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Traditions and Stories of Scottish Castles
Dunnottar Castle

Dunnottar Castle
Dunnotar Castle ©Scottish Panormamic

IN ancient times; when lance and spear, claymore and dirk were the favourite weapons of war, few Castles could lay claim to greater strength than Dunnottar, in Kincardineshire, not far from Stonehaven. The peninsula on which it stands rises to a considerable height above the sea-level, and the stormy waves of the North Sea break into foam upon three sides of its base. The deep chasm which intervenes betwixt the Castle and the mainland, like some Californian canon, plainly exhibits its volcanic origin. And a very tyro in military affairs may perceive that the only approach to the Castle which is possible from the land might be defended at close quarters, as Thermopylć was of old, by a mere handful of resolute patriots. But against the heavy ordinance of modem times the most elaborate fortifications which are on a lower level than the surrounding country are practically powerless. The long-range guns and rifles of these latter days have done more to demolish chivalrous bravery and hardihood than may be at first supposed. And the magnificent game of war, which once gave scope to the most daring and courageous of heroes, is now reduced to a mere mathematical problem, founded upon distances, paraboles expansive forces, and impenetrability. All these achievements in mechanical warfare put to flight the great deeds of our ancestors, and thus earthly glory passeth away. As students of humanity, then, it is to older times that we must turn if we wish to see the truest examples of personal prowess and endurance, and Dunnottar Castle has preserved for us not a few of these.

The Keiths, Earls Marischal of Scotland, the feudal proprietors of this fortress, have afforded some renowned names to grace the annals of Scottish history. From a very early date they were entrusted with the hereditary office of Marischal at the Court, and were thus the custodians of the regal honours of the kingdom— the Crown, the Sceptre, and the Sword of State, which once bore sway in Scotland. The first name among the Keiths which is brought prominently into notice is immediately connected with Dunnottar. Despite its inaccessible position, it appears that the site of the Castle was at one time occupied by the Parish Church of the district. But about 1292 Sir William Keith, then Earl Marischal, knowing the disturbed state of the country, and appreciating the importance of the ground on which the church stood for the purposes of defence, built an edifice more easy of access near Stonehaven, and persuaded many of the parishioners to perform their devotions there.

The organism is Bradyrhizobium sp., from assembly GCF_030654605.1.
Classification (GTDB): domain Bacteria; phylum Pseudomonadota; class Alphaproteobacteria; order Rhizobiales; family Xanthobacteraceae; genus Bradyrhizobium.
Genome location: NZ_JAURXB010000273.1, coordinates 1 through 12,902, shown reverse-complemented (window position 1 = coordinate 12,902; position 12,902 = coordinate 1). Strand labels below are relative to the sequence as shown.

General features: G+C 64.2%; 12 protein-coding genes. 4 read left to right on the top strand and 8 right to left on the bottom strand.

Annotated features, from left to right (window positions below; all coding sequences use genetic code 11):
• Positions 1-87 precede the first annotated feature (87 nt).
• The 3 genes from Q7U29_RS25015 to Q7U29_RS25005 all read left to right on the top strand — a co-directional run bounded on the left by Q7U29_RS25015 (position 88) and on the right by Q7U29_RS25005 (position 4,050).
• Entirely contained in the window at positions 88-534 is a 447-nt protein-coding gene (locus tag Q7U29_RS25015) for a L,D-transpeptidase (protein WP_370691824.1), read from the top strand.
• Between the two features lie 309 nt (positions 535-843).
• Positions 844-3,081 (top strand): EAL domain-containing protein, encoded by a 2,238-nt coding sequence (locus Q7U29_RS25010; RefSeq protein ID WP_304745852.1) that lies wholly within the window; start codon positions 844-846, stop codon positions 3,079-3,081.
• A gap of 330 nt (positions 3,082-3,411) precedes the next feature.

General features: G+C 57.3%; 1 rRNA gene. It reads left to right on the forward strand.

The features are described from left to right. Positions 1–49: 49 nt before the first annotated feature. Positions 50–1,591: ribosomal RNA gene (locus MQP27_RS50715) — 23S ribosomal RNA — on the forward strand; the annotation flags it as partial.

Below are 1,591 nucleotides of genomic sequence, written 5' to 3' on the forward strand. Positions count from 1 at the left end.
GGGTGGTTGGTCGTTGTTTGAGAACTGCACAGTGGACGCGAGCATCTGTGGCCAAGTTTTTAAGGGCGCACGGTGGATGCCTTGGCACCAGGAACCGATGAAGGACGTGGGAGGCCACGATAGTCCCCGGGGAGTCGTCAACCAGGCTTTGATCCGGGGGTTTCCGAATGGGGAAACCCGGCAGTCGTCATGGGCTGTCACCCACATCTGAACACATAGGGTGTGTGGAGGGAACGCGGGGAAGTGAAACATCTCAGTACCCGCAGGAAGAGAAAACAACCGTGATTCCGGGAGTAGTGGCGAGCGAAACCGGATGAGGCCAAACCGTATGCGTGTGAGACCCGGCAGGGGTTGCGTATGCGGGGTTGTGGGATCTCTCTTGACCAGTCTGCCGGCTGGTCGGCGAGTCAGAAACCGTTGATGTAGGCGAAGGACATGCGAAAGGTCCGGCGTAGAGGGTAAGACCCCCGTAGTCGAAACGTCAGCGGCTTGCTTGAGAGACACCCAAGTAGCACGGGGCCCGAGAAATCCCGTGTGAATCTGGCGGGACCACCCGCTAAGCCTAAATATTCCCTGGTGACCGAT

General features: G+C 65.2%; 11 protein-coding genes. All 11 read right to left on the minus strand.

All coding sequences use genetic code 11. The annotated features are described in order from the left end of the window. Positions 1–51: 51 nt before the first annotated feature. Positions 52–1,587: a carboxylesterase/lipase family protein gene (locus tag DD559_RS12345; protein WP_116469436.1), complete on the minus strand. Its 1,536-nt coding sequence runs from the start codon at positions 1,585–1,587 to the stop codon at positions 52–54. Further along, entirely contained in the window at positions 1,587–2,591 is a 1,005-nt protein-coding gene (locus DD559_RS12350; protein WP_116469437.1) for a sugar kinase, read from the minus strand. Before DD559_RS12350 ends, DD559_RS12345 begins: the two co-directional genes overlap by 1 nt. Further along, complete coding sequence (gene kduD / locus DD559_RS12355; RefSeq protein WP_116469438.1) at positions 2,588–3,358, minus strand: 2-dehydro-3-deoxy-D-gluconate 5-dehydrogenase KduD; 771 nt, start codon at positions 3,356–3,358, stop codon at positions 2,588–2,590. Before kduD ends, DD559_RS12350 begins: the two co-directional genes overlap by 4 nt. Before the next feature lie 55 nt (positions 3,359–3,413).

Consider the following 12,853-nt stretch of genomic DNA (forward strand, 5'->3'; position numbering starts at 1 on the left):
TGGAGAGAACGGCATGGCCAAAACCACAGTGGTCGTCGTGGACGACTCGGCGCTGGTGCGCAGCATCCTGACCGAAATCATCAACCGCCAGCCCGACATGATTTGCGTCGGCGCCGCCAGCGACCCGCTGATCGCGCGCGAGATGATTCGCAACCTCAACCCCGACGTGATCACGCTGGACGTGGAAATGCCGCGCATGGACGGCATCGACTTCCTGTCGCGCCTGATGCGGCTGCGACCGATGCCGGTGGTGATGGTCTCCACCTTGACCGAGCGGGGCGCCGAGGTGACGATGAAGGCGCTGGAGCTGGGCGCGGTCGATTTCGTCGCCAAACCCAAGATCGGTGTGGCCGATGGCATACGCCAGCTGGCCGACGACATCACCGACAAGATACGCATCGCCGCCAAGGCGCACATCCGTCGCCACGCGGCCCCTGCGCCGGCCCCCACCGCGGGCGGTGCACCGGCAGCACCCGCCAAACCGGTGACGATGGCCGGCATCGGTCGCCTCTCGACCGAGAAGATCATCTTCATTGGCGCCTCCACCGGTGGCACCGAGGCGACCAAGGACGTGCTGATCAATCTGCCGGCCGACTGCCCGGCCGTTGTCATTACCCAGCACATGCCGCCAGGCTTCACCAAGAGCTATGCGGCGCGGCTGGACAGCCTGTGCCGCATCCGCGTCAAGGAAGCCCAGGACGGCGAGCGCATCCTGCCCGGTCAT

Taking possession of the cliff, he transformed the church into a private chapel, and surrounded it by those buildings necessary to render it at once habitable and defensible. Judging from the ruins which now exist, the erections must have been considerable, for the appearance of the Castle and outworks, even in their present demolished condition, is rather that of a ruined hamlet than a single fortress. The necessity for extensive buildings, even for stores, may be understood when we remember that the only communication by land could be easily cut off, and the Castle placed in a state of close siege by a very small opposing force.

An unlooked for adversary arose to this scheme in the person of the Bishop of the diocese. This ecclesiastic, jealous of any encroachment by the temporal on the spiritual power, took action against Sir William, and solemnly excommunicated him by bell, book and candle for trespassing upon consecrated ground. The Earl, usually brave enough in secular matters, was timorous with those who wielded the power over the soul. Fearful of the doom fulminated against him, he sought the protection and absolution of Pope Benedict XIII., explaining that ere he touched the ancient church he had provided for the spiritual wants of the parish, and insisting that the times demanded that there should be some such fortress as he had erected in that quarter for the preservation of the lives of the parishioners. Benedict XIII., in the spirit of a wily Italian Pope, made capital out of both the blunders of Bishop and warrior Earl, for he decreed that the sentence of excommunication should be taken off the latter, and that upon the payment of a fine to the Church the Earl should be allowed to enjoy the Castle unmolested. And thus Sir William’s yearly ransom enabled him to preserve his body from his foes in this world, and his soul from the Enemy in the next.